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Fishing - History

Fishing has been around since the Stone Age, beginning when man first caught fish and shellfish in rivers and coastal waters. Pencil-shaped bone gorges were used as hooks and lengths of vine as lines. This was practiced by ancient Persian, Egyptians and Chinese. Archaeological material found in prehistoric Korea and China suggests fishing tools used there include bone fish-spears and shuttles and mussel-shell arrowheads. Fishing tool manufacture became more advanced in the Middle Ages and included tools made from stone as well as bone.

The development of fishing for sport and recreation is a comparatively recent activity and dates back to the late 15th century. Books on the art and philosophy of angling have been published since the early 16th century.

Commercial fishing has been practiced in many parts of the world throughout history but only recently on a scale which is unsustainable. Rich fisheries are found in the North Sea off the west coast of Great Britain, the continental shelf of Iceland, the Grand Banks off Eastern Canada, the Georges Banks off New England, off the south-western United States and Peru, in the Bering Sea, in the Gulf of Alaska, and off the coast of Japan. Disputes between these fisheries in modern times have generally been settled by arbitration or by treaties.


  • 1783 Treaty of Paris – fishing rights on entire Atlantic coast, restriction to dry fish on Newfoundland coast and parts of Labrador and Nova Scotia coasts
  • 1818 new treaty – further restrictions
  • 1854 reciprocity treaty – abolished all restrictions except shellfish
  • 1882 North Sea Fisheries Convention – Great Britain, Germany, France, Denmark and Belgium signed treaty powers for mutual rights to visit, search and arrest
  • 1901 signed treaty by Great Britain and Denmark to regulate fishing banks off Iceland and the Faeroe Islands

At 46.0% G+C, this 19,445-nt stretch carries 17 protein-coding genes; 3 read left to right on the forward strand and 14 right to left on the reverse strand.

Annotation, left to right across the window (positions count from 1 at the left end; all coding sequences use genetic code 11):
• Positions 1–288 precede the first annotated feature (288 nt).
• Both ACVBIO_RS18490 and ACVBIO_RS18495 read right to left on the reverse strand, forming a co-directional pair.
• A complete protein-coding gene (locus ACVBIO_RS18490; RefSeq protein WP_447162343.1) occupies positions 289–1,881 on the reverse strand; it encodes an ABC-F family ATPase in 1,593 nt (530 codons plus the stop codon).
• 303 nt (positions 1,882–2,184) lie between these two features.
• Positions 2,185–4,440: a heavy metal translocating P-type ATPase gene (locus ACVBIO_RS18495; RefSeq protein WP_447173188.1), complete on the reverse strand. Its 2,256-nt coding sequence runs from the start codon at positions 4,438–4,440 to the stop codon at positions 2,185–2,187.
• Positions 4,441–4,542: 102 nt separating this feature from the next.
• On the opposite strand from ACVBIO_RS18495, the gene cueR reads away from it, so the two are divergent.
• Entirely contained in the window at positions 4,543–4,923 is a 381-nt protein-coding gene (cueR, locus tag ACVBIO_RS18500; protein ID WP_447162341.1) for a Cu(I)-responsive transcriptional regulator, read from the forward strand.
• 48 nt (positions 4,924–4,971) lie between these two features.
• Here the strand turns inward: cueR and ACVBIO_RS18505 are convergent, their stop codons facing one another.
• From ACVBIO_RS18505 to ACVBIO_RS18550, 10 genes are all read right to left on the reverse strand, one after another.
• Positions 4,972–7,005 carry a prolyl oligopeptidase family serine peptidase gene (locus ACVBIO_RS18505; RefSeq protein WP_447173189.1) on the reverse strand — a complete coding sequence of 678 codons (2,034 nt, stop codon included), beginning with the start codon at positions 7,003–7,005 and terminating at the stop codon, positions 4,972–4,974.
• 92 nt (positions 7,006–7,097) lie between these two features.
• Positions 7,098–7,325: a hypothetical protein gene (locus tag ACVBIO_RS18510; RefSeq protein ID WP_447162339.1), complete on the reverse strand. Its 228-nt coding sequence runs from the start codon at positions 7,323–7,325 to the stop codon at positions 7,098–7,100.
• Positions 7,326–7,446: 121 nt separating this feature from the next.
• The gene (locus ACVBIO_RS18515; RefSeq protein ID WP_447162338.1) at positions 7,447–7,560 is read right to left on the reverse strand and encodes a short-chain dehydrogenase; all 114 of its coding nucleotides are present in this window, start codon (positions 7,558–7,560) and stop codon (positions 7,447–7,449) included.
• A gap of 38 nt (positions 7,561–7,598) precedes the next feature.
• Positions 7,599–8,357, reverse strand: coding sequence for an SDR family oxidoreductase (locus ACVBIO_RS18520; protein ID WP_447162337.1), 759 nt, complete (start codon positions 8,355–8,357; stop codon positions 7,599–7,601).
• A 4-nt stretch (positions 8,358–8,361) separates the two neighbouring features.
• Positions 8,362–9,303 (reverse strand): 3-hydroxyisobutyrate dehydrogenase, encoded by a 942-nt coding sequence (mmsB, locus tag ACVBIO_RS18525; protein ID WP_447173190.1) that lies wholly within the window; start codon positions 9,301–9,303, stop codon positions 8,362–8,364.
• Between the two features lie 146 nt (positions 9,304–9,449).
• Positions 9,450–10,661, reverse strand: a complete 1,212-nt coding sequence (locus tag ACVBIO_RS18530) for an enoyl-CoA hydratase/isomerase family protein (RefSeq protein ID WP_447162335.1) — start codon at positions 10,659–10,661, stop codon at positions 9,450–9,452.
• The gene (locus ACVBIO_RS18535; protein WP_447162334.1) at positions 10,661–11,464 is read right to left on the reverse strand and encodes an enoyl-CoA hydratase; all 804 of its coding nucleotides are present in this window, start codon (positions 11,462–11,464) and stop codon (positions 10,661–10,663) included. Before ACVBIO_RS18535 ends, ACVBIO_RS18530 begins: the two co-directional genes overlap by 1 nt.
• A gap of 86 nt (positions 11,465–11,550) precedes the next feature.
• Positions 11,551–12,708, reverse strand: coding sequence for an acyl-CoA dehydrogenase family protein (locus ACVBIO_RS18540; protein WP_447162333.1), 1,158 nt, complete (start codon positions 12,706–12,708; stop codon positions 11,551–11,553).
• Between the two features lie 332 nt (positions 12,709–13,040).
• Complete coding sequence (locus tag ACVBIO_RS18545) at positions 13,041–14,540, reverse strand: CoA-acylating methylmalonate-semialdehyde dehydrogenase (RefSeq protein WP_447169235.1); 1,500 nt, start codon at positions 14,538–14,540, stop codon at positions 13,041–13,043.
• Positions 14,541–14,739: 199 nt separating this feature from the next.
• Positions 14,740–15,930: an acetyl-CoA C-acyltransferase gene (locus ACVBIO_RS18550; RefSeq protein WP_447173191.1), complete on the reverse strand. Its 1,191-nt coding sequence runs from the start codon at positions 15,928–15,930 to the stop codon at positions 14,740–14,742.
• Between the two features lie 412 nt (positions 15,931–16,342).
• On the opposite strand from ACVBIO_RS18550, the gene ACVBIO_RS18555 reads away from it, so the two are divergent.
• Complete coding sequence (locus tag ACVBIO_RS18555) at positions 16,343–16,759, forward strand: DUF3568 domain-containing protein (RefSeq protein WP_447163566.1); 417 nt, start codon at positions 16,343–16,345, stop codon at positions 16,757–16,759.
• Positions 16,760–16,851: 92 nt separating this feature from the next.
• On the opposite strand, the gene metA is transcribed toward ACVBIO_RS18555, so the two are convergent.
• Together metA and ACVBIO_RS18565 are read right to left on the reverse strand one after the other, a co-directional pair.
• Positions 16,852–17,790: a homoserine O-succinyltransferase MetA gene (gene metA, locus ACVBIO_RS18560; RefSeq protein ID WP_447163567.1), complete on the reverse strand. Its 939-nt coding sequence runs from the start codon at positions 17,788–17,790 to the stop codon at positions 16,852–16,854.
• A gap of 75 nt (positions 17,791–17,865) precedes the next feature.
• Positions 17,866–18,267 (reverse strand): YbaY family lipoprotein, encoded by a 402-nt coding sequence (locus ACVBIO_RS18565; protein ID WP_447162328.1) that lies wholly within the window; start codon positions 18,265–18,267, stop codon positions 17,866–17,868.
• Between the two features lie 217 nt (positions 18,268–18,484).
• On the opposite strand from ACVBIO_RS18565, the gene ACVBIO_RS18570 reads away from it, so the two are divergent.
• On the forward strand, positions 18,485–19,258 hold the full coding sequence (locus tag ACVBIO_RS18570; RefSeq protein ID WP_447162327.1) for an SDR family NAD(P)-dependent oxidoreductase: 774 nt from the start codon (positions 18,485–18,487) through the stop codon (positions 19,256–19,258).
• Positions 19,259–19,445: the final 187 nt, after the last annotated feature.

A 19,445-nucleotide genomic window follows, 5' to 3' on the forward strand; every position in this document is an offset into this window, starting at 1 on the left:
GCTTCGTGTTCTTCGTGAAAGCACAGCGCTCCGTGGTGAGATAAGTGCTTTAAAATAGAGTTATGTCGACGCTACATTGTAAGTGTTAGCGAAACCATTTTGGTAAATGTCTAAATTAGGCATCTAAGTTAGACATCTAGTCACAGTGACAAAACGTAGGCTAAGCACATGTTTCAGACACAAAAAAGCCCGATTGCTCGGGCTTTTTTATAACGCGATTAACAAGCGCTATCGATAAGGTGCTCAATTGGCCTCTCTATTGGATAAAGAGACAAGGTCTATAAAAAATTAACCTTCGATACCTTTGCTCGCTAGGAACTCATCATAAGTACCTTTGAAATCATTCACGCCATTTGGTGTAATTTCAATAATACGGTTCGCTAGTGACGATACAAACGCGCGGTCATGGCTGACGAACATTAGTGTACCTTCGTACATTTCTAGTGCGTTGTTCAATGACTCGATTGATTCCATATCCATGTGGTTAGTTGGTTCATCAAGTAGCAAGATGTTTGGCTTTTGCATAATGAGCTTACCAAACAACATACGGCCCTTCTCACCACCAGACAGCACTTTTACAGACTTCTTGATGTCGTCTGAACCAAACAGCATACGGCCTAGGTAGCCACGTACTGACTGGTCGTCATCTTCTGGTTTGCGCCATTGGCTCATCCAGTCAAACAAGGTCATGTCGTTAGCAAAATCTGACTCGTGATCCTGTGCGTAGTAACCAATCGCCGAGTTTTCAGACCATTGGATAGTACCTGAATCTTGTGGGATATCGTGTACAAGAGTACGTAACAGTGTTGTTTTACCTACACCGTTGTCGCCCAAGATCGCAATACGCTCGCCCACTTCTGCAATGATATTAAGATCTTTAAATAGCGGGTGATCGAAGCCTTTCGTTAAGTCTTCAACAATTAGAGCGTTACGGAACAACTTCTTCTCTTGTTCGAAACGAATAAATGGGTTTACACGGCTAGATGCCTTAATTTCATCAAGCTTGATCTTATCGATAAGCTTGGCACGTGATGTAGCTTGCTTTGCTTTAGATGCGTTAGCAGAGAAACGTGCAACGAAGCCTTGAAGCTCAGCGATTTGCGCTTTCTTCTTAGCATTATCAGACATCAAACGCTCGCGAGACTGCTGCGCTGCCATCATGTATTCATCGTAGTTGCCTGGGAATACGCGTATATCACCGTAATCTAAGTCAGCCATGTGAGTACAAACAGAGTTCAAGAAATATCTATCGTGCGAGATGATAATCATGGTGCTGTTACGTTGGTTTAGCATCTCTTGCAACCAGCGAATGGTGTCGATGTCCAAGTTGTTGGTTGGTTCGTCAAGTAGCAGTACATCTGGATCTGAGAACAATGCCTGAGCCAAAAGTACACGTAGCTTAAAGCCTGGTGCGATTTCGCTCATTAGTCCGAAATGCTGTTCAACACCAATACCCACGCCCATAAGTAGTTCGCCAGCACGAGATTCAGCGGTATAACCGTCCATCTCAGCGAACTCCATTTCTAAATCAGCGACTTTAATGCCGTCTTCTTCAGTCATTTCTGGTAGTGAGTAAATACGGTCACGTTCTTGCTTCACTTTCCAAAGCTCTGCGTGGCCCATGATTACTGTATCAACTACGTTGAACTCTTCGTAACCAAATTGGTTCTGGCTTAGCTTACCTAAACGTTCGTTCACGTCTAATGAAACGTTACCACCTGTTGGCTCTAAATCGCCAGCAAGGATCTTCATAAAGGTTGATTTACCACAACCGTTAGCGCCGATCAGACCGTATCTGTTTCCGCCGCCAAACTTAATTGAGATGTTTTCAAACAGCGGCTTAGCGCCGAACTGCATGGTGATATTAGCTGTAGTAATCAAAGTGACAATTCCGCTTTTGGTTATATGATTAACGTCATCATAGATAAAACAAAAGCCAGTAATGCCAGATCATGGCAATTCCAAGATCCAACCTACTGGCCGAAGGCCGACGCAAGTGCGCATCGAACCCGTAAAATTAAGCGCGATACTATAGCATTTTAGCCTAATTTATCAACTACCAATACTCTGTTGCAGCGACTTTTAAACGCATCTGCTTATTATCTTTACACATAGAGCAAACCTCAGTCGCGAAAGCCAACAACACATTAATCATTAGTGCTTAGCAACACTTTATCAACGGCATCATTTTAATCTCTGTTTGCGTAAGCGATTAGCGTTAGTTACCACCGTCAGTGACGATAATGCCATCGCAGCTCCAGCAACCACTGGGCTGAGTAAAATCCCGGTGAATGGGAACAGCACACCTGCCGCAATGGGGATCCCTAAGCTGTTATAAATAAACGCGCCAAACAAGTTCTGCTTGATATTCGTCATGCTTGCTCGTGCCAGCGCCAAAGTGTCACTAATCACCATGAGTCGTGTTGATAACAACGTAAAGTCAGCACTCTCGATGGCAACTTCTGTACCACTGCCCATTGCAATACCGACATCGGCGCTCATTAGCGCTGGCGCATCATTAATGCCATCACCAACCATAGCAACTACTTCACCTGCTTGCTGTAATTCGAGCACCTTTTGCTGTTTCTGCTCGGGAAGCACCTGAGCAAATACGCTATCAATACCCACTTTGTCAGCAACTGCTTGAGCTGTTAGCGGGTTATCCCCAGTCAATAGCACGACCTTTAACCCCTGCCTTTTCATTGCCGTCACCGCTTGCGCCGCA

• 1923 and 1930 - Canada and U.S. signed agreement regulating halibut fisheries of North Pacific
  • 1974 United Nations (UN) Conference of the Law of the Sea – stabilise international rules governing national rights and protect fisheries
  • 1983 The Law of the Sea Treaty – established a 200 mile (321.86 kilometre) limit zone inside which countries had exclusive right to regulate fishing
  • 1986 International Whaling Commission – outlawing most whaling
  • 1996 U.S. Federal Government – imposed strict limits on fishing in Gulf of Maine and Georges Banks to protect declining New England fishing industry
  • 1997 U.S. – 200 mile territorial zone to protect its fisheries
  • 1999 UN – nonbinding agreement among seafaring nations to address problem of worldwide overfishing by reducing size of their fishing fleets
  • 1999 restriction imposed along Atlantic and Gulf coasts to conserve depleted stocks of shark, tuna and marlin

Overfishing was first recognised as an international problem as far back as the early 1900's. This problem was only confined to relatively few regions such as North Atlantic, North Pacific and the Mediterranean Sea.

After nearly half a century, many major fish stocks are depleted or in decline putting increased pressure on the fishing industry. The United Nations Food and Agriculture Organization (FAO) reports that 60% of the world’s important fish stocks are in “urgent need of management” to “rehabilitate them” or “keep them from being overfished.”

Over the past 30 years there have been steep increases in the exploitation of world fisheries with more species being marketed and new fishing areas opened. Records from 1950 to 1994 show 35% of the most important commercial fish stocks demonstrated a pattern of declining yields. Another 25% of the steady yields are being fished at their biological limit and are vulnerable to depletion if fishing levels increase.

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